Dustin Gouker is the Vice President of Content for North America at Catena Media, and he serves as an analyst and editor at Legal Sports Report.
Along with a talented team of writers and editors, Gouker helped to turn LSR from a small blog to the go-to source for news about the sports betting industry.
Gouker started writing and editing at LSR in 2015, reporting on the meteoric rise of DraftKings and FanDuel in daily fantasy sports. He also led coverage of the push for legalization of sports gambling in the US, including being on hand to cover oral arguments in the US Supreme Court as the federal ban was lifted. He’s considered one of the leading experts about the US sports betting space and has spoken at a variety of conferences and with various media outlets about the industry’s development.
Before LSR, Gouker was a journalist and editor for more than 15 years, working at a variety of newspapers, including the Washington Post, while also writing about the poker industry during its prime in the early 2000s.
Gouker was born in Pennsylvania and now lives in Oregon with his wife and daughter.
“The day the federal ban came down, I thought we’d get sports betting in a lot of places, but I definitely did not see the rate of expansion as fast as it is. I’d argue we’re in the midst of one of the largest gambling expansions in a compressed amount of time in really the history of the U.S.”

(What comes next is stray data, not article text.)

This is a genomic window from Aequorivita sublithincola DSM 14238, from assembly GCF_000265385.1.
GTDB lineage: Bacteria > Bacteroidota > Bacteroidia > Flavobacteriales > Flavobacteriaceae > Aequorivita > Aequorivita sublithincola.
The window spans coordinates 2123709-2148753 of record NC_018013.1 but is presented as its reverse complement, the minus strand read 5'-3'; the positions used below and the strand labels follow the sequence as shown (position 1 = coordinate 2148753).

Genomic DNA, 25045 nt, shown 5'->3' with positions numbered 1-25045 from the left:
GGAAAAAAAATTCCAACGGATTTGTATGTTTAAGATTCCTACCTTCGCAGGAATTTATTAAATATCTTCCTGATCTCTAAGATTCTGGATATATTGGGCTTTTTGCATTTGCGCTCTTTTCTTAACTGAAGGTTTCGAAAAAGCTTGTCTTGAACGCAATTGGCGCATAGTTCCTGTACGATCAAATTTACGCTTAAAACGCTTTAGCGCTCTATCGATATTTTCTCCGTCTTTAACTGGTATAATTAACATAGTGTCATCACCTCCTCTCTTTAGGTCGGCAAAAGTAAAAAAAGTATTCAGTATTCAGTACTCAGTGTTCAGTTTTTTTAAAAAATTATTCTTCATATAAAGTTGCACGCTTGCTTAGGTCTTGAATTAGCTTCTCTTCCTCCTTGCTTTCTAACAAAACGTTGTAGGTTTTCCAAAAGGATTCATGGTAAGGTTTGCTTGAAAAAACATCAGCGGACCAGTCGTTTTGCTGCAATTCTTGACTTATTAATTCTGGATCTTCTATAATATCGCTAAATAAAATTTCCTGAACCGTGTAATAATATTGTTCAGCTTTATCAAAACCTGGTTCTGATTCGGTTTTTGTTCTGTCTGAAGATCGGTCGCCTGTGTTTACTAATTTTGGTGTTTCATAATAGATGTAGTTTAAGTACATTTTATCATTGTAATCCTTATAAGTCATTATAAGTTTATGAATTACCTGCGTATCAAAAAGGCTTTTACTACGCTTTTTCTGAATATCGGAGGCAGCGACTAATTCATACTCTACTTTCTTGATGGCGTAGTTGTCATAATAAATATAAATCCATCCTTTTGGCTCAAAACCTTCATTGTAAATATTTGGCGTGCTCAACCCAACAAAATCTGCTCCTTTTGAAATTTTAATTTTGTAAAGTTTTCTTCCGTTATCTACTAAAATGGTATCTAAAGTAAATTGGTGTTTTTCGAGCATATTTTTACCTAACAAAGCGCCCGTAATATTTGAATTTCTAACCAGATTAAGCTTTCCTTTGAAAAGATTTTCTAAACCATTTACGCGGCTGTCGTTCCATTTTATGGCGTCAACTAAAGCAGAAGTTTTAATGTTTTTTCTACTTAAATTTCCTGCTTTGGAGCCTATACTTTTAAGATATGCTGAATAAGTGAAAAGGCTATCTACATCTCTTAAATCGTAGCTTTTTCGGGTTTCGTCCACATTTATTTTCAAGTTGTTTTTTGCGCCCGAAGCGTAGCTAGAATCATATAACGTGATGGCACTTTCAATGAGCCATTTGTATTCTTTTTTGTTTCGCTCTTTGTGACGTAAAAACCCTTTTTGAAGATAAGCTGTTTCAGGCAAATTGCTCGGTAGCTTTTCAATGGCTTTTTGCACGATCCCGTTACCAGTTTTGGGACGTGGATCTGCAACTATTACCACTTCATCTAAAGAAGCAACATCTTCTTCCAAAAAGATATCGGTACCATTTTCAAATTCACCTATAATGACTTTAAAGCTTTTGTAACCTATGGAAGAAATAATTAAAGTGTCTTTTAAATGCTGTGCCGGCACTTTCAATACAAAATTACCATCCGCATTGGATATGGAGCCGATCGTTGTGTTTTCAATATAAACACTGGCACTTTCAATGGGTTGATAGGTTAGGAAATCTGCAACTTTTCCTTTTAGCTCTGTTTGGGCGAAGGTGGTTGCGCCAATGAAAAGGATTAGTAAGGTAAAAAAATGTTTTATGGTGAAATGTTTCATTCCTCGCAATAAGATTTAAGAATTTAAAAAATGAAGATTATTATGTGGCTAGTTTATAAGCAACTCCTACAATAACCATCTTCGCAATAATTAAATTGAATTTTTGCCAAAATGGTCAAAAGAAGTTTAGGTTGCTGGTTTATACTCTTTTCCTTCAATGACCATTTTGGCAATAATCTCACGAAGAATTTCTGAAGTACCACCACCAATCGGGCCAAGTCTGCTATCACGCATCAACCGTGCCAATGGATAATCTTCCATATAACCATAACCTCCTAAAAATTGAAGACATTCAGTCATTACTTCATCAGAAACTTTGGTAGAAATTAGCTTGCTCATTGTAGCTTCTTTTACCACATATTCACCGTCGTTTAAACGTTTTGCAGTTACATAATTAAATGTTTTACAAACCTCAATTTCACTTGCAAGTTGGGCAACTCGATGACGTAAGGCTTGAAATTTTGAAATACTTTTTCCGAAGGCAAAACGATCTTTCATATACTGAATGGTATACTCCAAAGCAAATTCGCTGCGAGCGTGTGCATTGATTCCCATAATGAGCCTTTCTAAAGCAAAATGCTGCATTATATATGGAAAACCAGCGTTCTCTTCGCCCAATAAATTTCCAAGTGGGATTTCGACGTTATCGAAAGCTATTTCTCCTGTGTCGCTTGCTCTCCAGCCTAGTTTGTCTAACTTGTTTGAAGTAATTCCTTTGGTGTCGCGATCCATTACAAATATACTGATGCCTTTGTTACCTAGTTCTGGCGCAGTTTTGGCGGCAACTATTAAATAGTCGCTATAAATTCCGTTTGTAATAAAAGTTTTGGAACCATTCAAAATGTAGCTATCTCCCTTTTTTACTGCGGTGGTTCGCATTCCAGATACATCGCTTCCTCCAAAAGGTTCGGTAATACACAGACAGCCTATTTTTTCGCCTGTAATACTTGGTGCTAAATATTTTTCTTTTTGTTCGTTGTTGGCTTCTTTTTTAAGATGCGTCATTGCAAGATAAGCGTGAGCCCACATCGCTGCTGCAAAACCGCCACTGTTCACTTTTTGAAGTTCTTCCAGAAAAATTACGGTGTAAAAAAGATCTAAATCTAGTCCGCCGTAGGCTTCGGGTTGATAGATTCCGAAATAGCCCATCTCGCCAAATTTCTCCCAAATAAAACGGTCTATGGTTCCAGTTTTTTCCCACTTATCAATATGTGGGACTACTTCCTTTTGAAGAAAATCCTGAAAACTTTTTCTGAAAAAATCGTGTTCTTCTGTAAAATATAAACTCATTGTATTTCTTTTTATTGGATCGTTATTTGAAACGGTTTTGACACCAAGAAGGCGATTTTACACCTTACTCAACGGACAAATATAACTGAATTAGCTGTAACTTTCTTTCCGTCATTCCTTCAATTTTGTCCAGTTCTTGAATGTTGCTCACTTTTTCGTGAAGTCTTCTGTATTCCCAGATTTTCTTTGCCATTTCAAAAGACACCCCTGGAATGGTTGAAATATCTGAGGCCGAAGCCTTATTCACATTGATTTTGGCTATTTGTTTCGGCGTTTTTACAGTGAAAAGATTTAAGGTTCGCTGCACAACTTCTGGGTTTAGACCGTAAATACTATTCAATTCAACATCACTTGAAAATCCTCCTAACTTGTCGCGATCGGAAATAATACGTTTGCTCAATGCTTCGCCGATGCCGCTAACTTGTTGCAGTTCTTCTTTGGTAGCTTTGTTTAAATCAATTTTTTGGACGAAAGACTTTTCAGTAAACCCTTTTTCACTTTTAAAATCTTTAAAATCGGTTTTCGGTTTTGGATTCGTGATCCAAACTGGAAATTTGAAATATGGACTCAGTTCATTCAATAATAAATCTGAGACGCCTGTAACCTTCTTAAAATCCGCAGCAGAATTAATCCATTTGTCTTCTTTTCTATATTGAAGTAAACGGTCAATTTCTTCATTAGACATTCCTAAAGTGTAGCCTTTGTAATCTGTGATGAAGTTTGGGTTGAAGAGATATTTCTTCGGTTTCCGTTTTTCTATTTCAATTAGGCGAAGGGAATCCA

“New York will be a fascinating test case for just how much states can tax sports betting without damaging the future of the industry. Launching with four of the best-known sportsbook brands in the U.S. shows that operators have not been dissuaded so far. And there is no doubt New Yorkers will respond in huge numbers, so long as operators can offer competitive products that sufficiently desensitize crossing state lines to place a bet.”
“The states with more open markets (N.J., Pennsylvania, Indiana) have outperformed those without them (Oregon, Rhode Island). It’s too early to make calls beyond a shadow of a doubt, but both Oregon and Rhode Island would clearly be doing better if they took less money with an open system.”
“The New Jersey market is not as event-driven as Nevada, and it’s not as much of a destination, at least not yet, for the Super Bowl. It remains to be seen if Super Bowl is just a much smaller part of the picture in New Jersey or if the numbers will be way down for February.”